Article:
Outside of the lab, Dr. George enjoys taking advantage of the nearby Wasatch Mountains. He is an avid hiker, mountain biker, and skier.

Prospective Students

Dr. George received supplemental certifiation as a STEM teacher/mentor with an emphasis on teaching students from diverse backgrounds. He has mentored numerous undergraduate and graduate students from diverse backgrounds. His NeuroRobotics lab is actively recruiting trainees at all levels (undergraduate, graduate, postdoc). If you are interested in joining the NeuroRobotics Lab, please visit the lab webpages for prospective PhD students, masters students, and undergraduates. Prior experience in related fields is useful, but not always necessary. Underrepresented minorities are highly encouraged to apply!

Selected Works

  • J. A. George*, D. T. Kluger*, T. S. Davis, S. M. Wendelken, E. V. Okorokova, Q. He, C. C. Duncan, D. T. Hutchinson, Z. C. Thumser, D. T. Beckler, P. D. Marasco, S. J. Bensmaia, G. A. Clark, “Biomimetic Sensory Feedback through Peripheral Nerve Stimulation Improves Dexterous Use of a Bionic Hand,” Science Robotics. DOI: 10.1126/scirobotics.aax2352 *contributed equally. Published, 07/2019.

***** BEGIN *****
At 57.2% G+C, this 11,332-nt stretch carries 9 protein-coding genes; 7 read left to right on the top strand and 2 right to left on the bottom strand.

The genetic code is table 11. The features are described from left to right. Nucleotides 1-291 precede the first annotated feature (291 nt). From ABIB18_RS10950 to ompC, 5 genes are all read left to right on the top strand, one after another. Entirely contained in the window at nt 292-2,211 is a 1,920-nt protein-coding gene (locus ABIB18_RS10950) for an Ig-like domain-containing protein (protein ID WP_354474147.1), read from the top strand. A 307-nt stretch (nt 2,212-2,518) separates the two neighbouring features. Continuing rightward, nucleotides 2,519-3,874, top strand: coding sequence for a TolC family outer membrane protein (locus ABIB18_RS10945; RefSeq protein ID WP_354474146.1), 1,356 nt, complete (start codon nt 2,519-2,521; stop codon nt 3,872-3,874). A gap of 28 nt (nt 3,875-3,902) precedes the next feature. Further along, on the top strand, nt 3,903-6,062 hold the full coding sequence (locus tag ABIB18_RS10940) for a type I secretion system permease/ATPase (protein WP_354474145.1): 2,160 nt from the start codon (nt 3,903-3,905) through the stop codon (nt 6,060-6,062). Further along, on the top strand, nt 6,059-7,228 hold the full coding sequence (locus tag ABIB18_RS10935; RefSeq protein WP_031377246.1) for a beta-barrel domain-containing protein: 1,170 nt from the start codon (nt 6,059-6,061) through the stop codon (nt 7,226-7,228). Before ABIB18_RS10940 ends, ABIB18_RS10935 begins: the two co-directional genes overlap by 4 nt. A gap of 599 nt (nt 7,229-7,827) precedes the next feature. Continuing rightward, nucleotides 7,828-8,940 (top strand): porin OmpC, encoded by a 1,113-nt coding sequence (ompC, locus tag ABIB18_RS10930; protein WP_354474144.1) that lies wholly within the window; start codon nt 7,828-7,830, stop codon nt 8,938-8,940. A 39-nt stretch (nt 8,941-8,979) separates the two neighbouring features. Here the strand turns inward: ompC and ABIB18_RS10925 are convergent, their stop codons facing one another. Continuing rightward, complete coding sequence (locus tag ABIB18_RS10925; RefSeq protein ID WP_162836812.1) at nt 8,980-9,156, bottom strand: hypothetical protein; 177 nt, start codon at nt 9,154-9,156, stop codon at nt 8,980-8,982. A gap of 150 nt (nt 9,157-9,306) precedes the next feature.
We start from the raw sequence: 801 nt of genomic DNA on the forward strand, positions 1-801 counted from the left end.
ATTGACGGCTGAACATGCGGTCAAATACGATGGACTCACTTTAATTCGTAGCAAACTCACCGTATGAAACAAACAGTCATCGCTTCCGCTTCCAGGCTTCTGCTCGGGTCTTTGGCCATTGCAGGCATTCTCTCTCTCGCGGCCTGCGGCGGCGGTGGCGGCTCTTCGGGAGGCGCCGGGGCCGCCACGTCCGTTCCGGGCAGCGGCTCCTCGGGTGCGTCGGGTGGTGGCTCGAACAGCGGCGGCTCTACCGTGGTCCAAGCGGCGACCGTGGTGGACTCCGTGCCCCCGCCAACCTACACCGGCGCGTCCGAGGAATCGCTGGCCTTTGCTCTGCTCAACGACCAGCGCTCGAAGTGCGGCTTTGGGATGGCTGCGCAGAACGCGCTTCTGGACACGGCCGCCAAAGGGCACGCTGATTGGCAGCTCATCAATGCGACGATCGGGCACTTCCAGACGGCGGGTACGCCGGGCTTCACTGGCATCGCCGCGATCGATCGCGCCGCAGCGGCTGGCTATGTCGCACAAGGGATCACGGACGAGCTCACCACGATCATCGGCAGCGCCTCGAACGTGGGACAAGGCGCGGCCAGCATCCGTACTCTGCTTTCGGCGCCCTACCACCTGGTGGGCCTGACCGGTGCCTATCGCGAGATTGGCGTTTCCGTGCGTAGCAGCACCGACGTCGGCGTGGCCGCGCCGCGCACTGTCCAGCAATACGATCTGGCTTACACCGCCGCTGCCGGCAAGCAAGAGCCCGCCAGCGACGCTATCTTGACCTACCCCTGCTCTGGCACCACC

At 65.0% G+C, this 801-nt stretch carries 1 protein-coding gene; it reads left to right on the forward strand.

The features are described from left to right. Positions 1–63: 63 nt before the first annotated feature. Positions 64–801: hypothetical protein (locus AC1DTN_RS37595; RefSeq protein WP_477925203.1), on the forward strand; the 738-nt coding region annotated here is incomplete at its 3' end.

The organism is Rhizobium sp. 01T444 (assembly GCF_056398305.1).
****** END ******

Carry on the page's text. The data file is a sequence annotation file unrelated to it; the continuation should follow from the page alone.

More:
• D. M. Page*, J. A. George*, D. T. Kluger, C. C. Duncan, S. M. Wendelken, T. S. Davis, D. T. Hutchinson, G. A. Clark, “Motor Control and Sensory Feedback Enhance Prosthesis Embodiment and Reduce Phantom Pain after Long-term Hand Amputation,” Frontiers in Human Neuroscience. DOI: 10.3389/fnhum.2018.00352 *contributed equally. Published, 09/2018.
  • J. A. George, M. R. Brinton, C. C. Duncan, D. T. Hutchinson, G. A. Clark, “Improved Training Paradigms and Motor-decode Algorithms: Results from Intact Individuals and a Recent Transradial Amputee with Prior Complex Regional Pain Syndrome,” 2018 40th Annual International Conference of the IEEE Engineering in Medicine and Biology Society (EMBC). DOI: 10.1109/EMBC.2018.8513342. Published, 07/2018.
  • J. A. George, T. S. Davis, M. R. Brinton, G. A. Clark, “Intuitive Neuromyoelectric Control of a Dexterous Bionic Arm using a Modified Kalman Filter,” Journal of Neuroscience Methods – Special Issue: Methods for Interfacing with the Peripheral Nervous System. DOI: 10.1016/j.jneumeth.2019.108462. Published, 11/08/2019.